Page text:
Views on Islamic extremism[edit]

Qadhi is a critic of extremist violence and believes that terrorism is antithetical to Islamic values. He tackles political grievances, criticizing both American foreign policy, which he views as the root of anger among many Muslims, and the religious claims extremists use to justify their violence.[14]

Death threat by Islamic State of Iraq and the Syria[edit]

In the April 2016 issue of Dabiq Magazine, the Islamic State of Iraq and the Levant, declared Qadhi, along with Hamza Yusuf, Bilal Philips, Suhaib Webb and numerous other Islamic scholars as murtadds (or apostates),[15] and threatened to kill them for denouncing ISIS.[16]


In January 2010, The Daily Telegraph, a British newspaper, reported that in 2001 Qadhi had described the Holocaust as a hoax and false propaganda, and had claimed that "Hitler never intended to mass-destroy the Jews."[17] The following year, the New York Times recounted his claim that most Islamic-studies professors in the United States are Jews who “want to destroy us.”[5]

Qadhi denied stating that the Holocaust was a hoax or that it was false propaganda, but admitted that he had briefly held mistaken beliefs about the Holocaust, and had said "that Hitler never actually intended to massacre the Jews, he actually wanted to expel them to neighboring lands". Qadhi acknowledged that his views were wrong and said "I admit it was an error".[18] Qadhi added that he firmly believes "that the Holocaust was one of the worst crimes against humanity that the 20th century has witnessed" and that "the systematic dehumanization of the Jews in the public eye of the Germans was a necessary precursor" for that tragedy.[18] More generally, he has admitted that he "fell down a slippery slope", expressing anger at the Israeli government in the form of anti-Semitic remarks he later recognized as wrong.[5]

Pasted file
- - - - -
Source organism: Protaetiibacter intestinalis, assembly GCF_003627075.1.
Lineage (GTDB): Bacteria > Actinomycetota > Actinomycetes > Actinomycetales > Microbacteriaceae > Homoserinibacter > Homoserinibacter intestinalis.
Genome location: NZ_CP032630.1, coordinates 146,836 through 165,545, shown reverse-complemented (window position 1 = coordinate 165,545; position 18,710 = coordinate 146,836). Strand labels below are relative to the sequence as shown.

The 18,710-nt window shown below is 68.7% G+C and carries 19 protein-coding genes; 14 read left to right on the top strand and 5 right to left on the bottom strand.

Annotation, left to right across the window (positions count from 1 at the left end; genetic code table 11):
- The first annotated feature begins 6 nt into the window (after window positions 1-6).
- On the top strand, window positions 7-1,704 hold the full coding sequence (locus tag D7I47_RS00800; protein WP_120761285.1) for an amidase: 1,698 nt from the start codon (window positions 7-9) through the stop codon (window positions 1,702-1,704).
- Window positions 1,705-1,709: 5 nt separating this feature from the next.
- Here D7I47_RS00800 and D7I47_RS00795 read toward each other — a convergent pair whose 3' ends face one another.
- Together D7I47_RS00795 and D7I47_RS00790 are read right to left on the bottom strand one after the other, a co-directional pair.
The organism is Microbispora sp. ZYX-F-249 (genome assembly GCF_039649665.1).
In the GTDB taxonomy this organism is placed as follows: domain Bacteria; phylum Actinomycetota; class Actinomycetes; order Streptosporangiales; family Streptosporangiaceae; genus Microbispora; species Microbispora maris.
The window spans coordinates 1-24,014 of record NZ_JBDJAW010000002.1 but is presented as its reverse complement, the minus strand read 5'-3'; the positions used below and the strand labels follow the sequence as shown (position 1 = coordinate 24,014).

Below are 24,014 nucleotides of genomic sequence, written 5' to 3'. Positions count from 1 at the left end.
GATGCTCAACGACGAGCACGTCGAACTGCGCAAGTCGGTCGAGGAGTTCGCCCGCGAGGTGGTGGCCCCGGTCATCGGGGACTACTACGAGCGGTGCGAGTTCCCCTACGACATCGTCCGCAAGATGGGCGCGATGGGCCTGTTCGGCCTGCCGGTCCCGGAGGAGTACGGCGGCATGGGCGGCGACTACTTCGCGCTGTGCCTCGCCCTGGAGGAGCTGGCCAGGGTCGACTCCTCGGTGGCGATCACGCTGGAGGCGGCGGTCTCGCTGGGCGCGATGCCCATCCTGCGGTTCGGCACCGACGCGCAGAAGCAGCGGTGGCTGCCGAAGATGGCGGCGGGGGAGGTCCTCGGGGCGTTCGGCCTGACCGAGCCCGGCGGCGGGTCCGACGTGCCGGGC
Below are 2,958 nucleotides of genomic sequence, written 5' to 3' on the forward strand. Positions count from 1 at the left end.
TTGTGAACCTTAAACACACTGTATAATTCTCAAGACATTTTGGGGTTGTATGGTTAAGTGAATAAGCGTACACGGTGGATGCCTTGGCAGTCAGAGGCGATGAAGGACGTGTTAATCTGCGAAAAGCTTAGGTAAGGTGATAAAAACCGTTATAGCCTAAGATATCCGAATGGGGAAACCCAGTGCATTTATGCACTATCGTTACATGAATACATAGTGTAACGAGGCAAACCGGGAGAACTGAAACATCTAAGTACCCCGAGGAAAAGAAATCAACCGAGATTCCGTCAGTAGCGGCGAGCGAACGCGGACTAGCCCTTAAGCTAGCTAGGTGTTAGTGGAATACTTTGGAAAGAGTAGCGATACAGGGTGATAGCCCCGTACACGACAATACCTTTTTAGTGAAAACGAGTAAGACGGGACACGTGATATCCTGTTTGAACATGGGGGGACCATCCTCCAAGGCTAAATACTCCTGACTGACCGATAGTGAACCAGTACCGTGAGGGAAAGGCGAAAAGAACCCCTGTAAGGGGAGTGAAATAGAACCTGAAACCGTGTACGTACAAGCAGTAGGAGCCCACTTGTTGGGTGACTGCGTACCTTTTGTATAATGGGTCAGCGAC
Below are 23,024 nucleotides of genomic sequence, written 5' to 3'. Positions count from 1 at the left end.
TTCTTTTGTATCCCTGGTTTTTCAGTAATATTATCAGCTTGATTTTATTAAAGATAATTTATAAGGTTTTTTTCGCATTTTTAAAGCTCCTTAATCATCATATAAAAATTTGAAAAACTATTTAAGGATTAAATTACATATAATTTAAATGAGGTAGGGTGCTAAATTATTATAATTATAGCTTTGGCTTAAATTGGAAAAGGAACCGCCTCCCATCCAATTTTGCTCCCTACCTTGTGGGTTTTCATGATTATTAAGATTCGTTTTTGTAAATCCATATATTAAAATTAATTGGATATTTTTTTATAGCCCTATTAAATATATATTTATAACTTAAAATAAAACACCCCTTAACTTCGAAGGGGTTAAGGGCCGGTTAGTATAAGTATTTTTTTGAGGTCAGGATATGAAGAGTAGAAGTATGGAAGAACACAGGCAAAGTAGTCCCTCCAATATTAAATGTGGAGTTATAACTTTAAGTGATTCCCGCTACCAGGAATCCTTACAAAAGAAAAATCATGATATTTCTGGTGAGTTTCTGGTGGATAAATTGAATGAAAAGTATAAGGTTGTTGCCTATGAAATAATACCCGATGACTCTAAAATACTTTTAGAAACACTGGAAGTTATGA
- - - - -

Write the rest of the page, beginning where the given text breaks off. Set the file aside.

In July 2010, Qadhi was selected to participate in an official delegation of U.S. imams and religious leaders to visit the concentration camps at Auschwitz and Dachau. The imams subsequently released a joint statement condemning anti-Semitism and labeling Holocaust denial as against the ethics of Islam.[19]

Books authored or co-authored[edit]

  • Riyaa: Hidden Shirk, 103 pages, Dar-al-Fatah, 1996, ISBN 8172317530
  • An introduction to the sciences of the Qura̓an, Al-Hidaayah Pub., 1999, ISBN 1-898649-32-4
  • An Explanation of the Four Principles of Shirk, 60 pages, with Muḥammad ibn ʻAbd al-Wahhāb, Al-Hidaayah, 2000, ISBN 1-898649-52-9
  • Du'a : The Weapon of the Believer, Al Hidaayah Publishing & Distribution, 2001, ISBN 1-898649-51-0
  • 15 Ways to Increase Your Earnings from the Quran and Sunnah, Al Hidaayah Publishing & Distribution, 2002, ISBN 1-898649-56-1
  • An explanation of Muhammad ibn Abd al-Wahhab's Kashf al-Shubuhat: a critical analysis of shirk, with Muḥammad ibn ʻAbd al-Wahhāb, Al-Hidaayah, 2003, ISBN 1-898649-62-6

See also[edit]


  1. ^ a b http://www.pbs.org/wnet/finding-your-roots/profiles/yasir-qadhi/
  2. ^ a b c d e f Dooley, Tara (October 8, 2005). "A Changing World; American and Muslim; Islamic scholar, a Houston native, brings cultural insight to lectures on his religion". Houston Chronicle. Retrieved February 2, 2010.